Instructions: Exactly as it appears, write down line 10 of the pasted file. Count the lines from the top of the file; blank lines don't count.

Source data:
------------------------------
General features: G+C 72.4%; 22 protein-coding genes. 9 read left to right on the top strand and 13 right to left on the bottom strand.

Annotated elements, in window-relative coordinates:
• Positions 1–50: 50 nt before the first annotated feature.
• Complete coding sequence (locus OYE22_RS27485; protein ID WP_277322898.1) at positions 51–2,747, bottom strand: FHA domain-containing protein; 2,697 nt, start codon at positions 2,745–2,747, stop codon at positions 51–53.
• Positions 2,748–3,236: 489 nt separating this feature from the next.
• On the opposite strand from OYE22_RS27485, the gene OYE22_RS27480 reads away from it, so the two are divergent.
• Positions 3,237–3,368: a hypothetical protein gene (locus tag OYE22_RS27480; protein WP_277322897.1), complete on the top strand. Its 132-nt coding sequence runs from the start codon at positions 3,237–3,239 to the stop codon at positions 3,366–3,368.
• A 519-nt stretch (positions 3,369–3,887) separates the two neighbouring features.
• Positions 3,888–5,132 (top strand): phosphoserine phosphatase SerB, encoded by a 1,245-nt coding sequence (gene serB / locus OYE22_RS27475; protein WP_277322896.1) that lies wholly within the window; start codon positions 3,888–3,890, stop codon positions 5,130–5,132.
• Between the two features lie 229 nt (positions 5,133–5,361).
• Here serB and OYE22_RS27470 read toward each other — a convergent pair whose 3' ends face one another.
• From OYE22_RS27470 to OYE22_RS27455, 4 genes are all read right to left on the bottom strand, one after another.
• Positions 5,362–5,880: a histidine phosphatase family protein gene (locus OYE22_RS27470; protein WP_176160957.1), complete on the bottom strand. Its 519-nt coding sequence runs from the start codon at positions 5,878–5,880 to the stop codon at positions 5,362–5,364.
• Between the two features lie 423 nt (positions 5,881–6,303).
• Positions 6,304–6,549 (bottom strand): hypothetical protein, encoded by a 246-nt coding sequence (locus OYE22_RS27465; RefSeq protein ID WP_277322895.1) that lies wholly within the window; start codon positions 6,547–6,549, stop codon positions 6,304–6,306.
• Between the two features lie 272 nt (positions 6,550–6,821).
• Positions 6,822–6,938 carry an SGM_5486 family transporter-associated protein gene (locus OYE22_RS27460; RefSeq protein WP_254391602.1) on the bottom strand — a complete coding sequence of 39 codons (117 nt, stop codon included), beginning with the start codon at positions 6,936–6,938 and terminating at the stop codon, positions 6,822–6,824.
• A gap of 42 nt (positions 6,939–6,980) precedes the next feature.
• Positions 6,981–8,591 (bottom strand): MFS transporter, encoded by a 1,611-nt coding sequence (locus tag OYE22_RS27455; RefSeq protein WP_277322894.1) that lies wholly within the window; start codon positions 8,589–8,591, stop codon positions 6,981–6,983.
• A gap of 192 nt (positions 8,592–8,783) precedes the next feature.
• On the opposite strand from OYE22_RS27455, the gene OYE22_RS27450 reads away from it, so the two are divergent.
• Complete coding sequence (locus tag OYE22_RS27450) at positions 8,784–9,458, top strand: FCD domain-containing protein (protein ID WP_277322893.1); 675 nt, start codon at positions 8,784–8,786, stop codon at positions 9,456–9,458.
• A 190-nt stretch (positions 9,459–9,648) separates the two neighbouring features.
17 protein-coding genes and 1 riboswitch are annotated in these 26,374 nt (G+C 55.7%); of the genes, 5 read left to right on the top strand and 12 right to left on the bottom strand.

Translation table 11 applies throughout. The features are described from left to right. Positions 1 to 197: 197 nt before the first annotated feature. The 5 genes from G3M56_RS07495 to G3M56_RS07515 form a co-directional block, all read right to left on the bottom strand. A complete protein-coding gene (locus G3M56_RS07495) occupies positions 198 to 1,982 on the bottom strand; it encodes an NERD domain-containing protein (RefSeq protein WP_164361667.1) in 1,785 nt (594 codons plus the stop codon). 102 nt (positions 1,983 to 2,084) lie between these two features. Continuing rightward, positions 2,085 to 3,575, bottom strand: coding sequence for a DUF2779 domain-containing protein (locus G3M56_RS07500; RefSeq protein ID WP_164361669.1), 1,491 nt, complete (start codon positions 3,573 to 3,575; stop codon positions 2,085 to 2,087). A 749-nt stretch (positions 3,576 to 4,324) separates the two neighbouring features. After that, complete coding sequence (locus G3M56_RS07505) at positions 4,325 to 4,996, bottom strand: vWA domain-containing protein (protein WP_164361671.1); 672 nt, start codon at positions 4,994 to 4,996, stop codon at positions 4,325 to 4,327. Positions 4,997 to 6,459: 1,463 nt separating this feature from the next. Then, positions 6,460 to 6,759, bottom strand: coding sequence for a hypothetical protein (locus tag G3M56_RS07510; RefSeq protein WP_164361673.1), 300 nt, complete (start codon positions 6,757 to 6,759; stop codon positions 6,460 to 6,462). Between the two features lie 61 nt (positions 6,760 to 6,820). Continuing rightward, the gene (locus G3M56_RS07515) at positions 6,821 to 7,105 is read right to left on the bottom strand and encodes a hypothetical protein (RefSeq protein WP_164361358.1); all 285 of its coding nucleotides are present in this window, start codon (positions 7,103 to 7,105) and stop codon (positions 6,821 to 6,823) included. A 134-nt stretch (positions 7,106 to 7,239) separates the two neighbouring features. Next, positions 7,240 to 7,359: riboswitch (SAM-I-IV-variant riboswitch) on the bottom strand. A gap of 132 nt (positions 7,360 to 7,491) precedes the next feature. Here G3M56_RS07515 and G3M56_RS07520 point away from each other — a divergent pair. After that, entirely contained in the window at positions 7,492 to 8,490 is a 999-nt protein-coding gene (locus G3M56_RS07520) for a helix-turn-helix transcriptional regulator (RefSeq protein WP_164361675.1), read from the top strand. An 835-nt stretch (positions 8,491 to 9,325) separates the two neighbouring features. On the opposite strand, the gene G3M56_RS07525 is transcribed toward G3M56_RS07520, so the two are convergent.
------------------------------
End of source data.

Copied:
• Between the two features lie 229 nt (positions 5,133–5,361).